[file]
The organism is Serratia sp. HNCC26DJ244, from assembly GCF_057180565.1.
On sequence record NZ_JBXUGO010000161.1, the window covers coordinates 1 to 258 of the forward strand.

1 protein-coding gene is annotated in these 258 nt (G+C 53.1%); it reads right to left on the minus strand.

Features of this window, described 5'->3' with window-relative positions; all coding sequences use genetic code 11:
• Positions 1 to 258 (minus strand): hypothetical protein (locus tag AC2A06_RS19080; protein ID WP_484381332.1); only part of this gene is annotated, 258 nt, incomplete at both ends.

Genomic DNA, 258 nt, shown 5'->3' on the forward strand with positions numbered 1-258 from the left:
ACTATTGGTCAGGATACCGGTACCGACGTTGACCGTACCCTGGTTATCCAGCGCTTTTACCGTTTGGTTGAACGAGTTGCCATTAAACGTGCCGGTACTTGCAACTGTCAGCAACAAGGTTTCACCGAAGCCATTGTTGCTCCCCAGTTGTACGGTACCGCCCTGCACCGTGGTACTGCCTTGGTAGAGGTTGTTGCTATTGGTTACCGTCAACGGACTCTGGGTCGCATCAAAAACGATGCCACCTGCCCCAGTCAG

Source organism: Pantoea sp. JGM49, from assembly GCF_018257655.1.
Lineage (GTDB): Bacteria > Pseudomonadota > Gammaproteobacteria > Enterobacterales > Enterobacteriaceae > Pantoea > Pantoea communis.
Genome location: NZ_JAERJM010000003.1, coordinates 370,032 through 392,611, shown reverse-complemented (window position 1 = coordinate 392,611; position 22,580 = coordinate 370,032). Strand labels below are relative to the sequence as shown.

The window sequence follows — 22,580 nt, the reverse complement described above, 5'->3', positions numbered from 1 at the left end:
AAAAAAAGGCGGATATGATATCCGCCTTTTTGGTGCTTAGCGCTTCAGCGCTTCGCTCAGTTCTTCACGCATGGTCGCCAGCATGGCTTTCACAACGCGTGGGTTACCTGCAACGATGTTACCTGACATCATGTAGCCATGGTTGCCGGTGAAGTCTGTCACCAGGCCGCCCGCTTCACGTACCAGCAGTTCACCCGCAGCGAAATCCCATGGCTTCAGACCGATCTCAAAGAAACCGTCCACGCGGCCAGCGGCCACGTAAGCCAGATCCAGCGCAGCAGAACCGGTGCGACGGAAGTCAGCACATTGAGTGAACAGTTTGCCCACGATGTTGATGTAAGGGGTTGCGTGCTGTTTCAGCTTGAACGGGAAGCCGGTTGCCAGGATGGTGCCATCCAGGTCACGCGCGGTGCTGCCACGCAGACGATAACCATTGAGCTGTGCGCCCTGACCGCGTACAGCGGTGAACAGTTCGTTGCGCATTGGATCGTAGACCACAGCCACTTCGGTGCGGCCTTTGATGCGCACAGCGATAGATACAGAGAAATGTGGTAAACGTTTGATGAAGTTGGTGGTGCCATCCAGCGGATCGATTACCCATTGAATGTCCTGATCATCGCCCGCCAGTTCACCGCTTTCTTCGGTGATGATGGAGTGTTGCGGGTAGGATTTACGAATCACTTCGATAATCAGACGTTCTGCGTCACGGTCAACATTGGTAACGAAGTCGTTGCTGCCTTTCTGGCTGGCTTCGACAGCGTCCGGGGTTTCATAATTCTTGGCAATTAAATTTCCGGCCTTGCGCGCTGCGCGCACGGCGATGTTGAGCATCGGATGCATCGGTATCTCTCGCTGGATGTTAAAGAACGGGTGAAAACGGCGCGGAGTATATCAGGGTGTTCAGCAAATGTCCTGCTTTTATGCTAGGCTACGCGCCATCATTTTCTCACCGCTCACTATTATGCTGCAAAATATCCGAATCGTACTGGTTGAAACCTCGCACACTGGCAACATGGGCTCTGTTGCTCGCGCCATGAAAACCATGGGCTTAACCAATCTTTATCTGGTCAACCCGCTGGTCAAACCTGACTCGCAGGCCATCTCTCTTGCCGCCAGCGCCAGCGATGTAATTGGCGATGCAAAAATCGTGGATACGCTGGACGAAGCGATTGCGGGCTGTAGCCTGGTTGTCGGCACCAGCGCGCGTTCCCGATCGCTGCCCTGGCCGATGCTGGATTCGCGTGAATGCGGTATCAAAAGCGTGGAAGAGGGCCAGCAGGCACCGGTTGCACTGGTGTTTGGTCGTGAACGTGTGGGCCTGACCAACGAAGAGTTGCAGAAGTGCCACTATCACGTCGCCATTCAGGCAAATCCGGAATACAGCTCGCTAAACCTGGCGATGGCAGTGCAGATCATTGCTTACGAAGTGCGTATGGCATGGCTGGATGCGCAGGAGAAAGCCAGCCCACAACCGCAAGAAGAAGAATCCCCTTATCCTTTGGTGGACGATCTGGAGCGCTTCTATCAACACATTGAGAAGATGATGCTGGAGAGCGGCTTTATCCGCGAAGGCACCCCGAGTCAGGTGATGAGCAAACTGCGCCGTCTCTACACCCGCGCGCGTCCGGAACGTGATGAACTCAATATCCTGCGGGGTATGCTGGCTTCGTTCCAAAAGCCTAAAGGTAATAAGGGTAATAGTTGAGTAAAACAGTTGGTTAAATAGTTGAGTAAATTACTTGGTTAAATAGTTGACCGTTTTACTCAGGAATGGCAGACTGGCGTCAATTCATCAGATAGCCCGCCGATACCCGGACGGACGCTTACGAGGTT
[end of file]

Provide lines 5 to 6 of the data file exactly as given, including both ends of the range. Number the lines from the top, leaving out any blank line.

• Positions 1 to 258 (minus strand): hypothetical protein (locus tag AC2A06_RS19080; protein ID WP_484381332.1); only part of this gene is annotated, 258 nt, incomplete at both ends.

Genomic DNA, 258 nt, shown 5'->3' on the forward strand with positions numbered 1-258 from the left: